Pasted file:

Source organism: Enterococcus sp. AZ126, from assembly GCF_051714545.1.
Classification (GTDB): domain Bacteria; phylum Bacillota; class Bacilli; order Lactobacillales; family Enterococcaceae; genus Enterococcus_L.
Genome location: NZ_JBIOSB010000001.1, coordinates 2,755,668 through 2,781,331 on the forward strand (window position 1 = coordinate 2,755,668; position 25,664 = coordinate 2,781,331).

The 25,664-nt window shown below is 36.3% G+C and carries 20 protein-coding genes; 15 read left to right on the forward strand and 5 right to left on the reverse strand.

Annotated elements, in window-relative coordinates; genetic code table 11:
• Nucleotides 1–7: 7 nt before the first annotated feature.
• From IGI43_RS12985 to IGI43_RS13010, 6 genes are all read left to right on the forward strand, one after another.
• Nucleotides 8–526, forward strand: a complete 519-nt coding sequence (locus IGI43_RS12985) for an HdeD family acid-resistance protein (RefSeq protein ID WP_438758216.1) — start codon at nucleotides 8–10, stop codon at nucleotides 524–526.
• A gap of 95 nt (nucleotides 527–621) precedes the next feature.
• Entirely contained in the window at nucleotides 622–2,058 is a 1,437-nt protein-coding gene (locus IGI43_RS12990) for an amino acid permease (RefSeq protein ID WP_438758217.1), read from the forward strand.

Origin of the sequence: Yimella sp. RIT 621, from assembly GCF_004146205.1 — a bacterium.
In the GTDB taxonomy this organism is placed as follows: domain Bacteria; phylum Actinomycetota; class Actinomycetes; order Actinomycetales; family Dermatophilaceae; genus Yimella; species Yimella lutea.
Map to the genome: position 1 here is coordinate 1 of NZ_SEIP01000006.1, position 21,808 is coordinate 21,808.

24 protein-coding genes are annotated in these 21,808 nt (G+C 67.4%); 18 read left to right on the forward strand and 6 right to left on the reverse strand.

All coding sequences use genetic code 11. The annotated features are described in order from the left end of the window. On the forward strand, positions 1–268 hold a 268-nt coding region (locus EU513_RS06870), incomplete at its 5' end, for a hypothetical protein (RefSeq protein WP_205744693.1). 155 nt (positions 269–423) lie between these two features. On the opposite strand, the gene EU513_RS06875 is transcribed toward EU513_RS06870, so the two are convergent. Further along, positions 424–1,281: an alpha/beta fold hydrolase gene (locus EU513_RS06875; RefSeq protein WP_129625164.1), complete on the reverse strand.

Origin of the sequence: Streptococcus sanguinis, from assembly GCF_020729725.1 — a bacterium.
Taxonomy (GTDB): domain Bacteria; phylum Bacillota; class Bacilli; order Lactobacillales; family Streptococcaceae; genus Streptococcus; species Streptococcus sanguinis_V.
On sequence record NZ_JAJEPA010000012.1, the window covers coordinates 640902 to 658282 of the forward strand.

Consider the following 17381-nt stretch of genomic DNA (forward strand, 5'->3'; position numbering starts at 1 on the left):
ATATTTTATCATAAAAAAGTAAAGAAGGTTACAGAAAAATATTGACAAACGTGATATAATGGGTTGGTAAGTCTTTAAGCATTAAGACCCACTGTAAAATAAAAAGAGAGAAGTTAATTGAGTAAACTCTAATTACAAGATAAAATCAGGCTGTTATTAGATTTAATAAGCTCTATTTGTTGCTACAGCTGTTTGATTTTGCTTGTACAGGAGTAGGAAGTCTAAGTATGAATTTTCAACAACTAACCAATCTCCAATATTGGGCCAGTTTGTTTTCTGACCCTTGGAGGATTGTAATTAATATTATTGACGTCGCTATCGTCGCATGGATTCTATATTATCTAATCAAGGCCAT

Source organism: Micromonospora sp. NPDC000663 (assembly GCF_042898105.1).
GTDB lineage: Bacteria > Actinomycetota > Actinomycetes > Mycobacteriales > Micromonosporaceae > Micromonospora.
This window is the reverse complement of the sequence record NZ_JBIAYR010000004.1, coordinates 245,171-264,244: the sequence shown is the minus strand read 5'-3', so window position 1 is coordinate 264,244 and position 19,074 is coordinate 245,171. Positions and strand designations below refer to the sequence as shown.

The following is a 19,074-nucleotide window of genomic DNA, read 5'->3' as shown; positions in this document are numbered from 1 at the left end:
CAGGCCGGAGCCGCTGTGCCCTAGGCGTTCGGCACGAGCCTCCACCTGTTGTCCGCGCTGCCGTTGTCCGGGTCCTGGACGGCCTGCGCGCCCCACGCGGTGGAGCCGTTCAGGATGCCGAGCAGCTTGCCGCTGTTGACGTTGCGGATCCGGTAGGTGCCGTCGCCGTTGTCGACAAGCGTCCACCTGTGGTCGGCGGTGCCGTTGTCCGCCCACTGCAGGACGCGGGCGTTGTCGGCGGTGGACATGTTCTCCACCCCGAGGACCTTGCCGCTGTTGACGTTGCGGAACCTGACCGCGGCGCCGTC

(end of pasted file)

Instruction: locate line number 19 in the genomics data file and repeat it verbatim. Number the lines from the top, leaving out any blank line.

Consider the following 17381-nt stretch of genomic DNA (forward strand, 5'->3'; position numbering starts at 1 on the left):